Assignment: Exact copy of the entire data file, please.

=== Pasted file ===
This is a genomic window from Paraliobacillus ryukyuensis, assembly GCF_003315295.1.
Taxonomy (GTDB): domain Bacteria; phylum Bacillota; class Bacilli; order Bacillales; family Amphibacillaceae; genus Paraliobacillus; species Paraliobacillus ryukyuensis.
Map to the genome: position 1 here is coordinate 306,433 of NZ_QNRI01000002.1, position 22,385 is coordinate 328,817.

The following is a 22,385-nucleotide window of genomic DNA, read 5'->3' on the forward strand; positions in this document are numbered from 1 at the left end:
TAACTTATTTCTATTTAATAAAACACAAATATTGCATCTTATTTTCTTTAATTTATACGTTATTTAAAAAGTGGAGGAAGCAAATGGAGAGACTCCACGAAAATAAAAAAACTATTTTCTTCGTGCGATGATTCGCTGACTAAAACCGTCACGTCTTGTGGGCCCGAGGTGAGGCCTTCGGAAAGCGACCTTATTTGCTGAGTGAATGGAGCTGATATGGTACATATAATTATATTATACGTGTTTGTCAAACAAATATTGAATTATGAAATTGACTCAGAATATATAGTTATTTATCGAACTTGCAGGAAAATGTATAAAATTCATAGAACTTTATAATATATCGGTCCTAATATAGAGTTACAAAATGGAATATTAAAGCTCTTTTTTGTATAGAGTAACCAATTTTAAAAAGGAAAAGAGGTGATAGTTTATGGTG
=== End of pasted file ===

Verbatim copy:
This is a genomic window from Paraliobacillus ryukyuensis, assembly GCF_003315295.1.
Taxonomy (GTDB): domain Bacteria; phylum Bacillota; class Bacilli; order Bacillales; family Amphibacillaceae; genus Paraliobacillus; species Paraliobacillus ryukyuensis.
Map to the genome: position 1 here is coordinate 306,433 of NZ_QNRI01000002.1, position 22,385 is coordinate 328,817.

The following is a 22,385-nucleotide window of genomic DNA, read 5'->3' on the forward strand; positions in this document are numbered from 1 at the left end:
TAACTTATTTCTATTTAATAAAACACAAATATTGCATCTTATTTTCTTTAATTTATACGTTATTTAAAAAGTGGAGGAAGCAAATGGAGAGACTCCACGAAAATAAAAAAACTATTTTCTTCGTGCGATGATTCGCTGACTAAAACCGTCACGTCTTGTGGGCCCGAGGTGAGGCCTTCGGAAAGCGACCTTATTTGCTGAGTGAATGGAGCTGATATGGTACATATAATTATATTATACGTGTTTGTCAAACAAATATTGAATTATGAAATTGACTCAGAATATATAGTTATTTATCGAACTTGCAGGAAAATGTATAAAATTCATAGAACTTTATAATATATCGGTCCTAATATAGAGTTACAAAATGGAATATTAAAGCTCTTTTTTGTATAGAGTAACCAATTTTAAAAAGGAAAAGAGGTGATAGTTTATGGTG